Kickstarter: New Children’s Book About Diversity

An author of a new children’s book filled out our ‘promote your story link’ to promote her Kickstarter campaign for a new children’s book. Let us know if you have any projects you’d like us to promote!

From their Kickstarter Campaign page (

“A Friend Can Be” is a book inspired by years of preschool teaching and by a “three round” motherhood experience. While most books about friendship are geared towards older children, ” A Friend Can Be” is written in a way that even a very young child can understand. The language of the book is clear and simple and the illustrations feature familiar landmarks in Atlanta that captivate an older audience as well as the young children. Crafted for children roughly from 2 to 6-years-old, “A Friend Can Be” is written and illustrated to include all kinds of kids, all kinds of places, and all kinds of people in general. Written by an Early Childhood and Special Ed teacher with over 12 years experience Ana Hazanov, and designed and illustrated by amazingly creative artist Gregory Lee, this books reflects years of expertise and many days (and nights) of creative labor.


New Book for Grandmothers with Multiracial Families

Grandmothering: Real Life in Real Families is a new book by Becky Sarah (Child Development Specialist, midwife and childbirth educator, Public Health Director for the City of Chelsea, MA and, most importantly, Grandmother).  The book offers practical advice to women whose grandchildren’s worlds are very different from the ones they themselves grew up in. The section on Multiracial Families includes references to Loving v. Virginia, the one-drop rule, and why stating that you’re “Colorblind” is not helpful to young children (or anyone, for that matter). Mixed Roots Stories is also very proud to be included as a resource. Take a moment to read the synopsis and reviews on Amazon, and if you enjoy it as much as we do – add it to your collection and to your gift-giving list.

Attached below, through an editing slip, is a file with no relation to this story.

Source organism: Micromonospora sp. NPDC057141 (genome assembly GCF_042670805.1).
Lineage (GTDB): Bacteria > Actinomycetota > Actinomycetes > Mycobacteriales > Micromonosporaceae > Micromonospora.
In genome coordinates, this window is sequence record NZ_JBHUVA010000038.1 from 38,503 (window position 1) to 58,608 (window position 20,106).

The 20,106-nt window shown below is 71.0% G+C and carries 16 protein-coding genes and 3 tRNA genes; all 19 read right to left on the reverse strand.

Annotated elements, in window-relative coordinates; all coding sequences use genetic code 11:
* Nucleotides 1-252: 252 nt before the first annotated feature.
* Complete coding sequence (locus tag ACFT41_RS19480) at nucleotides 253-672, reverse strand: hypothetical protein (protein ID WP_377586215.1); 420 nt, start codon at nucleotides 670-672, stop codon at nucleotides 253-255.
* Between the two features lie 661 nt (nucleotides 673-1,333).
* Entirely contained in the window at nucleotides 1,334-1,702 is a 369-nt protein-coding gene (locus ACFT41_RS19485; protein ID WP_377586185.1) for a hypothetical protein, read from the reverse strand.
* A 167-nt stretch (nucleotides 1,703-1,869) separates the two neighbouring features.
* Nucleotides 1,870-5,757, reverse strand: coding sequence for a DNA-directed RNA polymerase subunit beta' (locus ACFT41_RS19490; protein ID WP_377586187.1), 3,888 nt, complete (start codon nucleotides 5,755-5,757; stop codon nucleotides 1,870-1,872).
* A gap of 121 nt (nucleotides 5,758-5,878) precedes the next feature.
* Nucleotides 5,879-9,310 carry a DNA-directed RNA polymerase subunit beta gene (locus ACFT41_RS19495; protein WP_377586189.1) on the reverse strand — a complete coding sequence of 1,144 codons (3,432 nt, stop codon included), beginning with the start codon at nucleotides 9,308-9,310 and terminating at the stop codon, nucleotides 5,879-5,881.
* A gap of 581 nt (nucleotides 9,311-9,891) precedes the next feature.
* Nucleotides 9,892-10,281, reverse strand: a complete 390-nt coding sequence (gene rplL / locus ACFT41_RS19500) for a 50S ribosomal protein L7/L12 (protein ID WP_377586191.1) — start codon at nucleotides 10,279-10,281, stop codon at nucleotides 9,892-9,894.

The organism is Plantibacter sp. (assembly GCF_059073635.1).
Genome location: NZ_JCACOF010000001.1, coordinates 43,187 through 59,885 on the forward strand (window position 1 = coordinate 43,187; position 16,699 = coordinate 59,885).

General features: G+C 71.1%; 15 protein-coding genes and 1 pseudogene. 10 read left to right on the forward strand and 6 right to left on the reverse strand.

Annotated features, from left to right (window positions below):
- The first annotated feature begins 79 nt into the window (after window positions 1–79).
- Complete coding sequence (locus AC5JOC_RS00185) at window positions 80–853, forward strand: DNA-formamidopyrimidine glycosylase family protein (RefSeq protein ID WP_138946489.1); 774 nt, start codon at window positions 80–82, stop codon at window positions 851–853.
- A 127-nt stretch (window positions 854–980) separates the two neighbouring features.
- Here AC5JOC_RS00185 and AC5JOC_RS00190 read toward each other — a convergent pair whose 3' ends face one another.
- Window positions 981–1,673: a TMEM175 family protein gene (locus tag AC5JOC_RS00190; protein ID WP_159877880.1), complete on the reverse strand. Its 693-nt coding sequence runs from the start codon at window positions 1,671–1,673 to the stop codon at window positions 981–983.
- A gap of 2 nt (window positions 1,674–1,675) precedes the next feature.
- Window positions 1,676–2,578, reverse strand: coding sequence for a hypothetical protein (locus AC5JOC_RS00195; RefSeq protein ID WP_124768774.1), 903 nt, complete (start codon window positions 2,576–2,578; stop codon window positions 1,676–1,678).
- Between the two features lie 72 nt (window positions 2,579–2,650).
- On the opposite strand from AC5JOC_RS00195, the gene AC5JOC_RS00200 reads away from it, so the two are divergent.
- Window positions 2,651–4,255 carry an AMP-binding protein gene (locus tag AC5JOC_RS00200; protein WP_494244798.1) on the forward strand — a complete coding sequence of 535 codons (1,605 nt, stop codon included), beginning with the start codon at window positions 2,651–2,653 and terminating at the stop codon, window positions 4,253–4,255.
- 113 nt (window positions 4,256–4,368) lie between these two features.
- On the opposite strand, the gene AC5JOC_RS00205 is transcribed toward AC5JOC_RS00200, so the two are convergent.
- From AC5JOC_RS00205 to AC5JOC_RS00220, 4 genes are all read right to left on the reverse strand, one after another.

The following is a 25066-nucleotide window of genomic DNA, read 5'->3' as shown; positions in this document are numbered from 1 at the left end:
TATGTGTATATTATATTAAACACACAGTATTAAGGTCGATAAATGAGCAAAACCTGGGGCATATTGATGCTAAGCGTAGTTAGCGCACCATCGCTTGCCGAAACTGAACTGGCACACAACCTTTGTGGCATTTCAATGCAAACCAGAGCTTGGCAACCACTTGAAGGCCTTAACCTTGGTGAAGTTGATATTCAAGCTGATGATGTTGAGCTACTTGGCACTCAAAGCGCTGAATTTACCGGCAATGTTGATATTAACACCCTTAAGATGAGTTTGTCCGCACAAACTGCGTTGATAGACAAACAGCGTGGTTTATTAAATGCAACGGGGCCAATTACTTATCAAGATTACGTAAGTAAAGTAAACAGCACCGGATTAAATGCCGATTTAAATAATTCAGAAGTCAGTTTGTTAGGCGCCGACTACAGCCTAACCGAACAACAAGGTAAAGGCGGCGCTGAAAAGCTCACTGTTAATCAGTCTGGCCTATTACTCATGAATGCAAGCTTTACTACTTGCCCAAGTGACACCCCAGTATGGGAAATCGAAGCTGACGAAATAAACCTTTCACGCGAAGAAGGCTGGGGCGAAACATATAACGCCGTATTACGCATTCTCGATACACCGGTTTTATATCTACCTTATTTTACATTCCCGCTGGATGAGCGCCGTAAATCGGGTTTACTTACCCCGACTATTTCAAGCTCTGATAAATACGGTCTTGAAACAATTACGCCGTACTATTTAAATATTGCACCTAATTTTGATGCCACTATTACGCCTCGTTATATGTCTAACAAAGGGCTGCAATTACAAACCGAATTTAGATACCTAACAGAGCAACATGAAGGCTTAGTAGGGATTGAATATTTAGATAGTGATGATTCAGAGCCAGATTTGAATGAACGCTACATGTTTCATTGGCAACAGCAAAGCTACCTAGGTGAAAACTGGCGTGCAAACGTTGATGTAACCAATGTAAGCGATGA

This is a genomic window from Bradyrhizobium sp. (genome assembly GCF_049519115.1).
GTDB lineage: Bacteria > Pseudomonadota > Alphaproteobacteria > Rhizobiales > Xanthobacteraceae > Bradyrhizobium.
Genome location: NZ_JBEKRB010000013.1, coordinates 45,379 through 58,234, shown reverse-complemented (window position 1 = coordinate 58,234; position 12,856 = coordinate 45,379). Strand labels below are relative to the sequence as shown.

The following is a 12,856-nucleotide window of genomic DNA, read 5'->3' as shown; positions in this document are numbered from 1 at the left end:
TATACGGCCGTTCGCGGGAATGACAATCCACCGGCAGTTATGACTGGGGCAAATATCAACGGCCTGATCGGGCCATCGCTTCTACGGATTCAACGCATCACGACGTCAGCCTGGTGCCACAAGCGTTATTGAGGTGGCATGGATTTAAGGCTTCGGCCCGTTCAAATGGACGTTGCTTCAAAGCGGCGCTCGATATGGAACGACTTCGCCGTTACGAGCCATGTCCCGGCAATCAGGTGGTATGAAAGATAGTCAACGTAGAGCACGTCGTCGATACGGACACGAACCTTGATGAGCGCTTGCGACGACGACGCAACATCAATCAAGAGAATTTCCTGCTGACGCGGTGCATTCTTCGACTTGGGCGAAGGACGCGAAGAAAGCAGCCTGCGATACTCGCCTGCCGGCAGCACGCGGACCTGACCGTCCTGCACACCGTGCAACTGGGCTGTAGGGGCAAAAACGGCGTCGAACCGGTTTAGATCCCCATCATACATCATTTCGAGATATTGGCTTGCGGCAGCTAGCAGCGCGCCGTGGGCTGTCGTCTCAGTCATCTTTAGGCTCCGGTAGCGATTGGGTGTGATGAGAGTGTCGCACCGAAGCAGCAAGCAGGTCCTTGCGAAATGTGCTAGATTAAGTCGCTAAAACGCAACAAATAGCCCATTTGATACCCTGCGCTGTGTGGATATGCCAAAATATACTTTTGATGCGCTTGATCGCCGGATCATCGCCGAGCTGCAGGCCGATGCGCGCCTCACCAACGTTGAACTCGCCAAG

Amon. My Grandfather Would Have Shot Me

Jennifer Teege



Here is a story that crosses race, culture, history and all knowing of who we think we are.


Jennifer Teege grew up in a foster home as a child.  As an adult she begins to explore the history of where she comes from…her biological parents background.  Not talking about her family story created internal turmoil that led to depression.

“You think that if you don’t talk about something, then it won’t have any impact on you. But in my case the silence had a destructive effect,” she said.

She begins to explore her story as she writes this book, and finds that storytelling can be healing.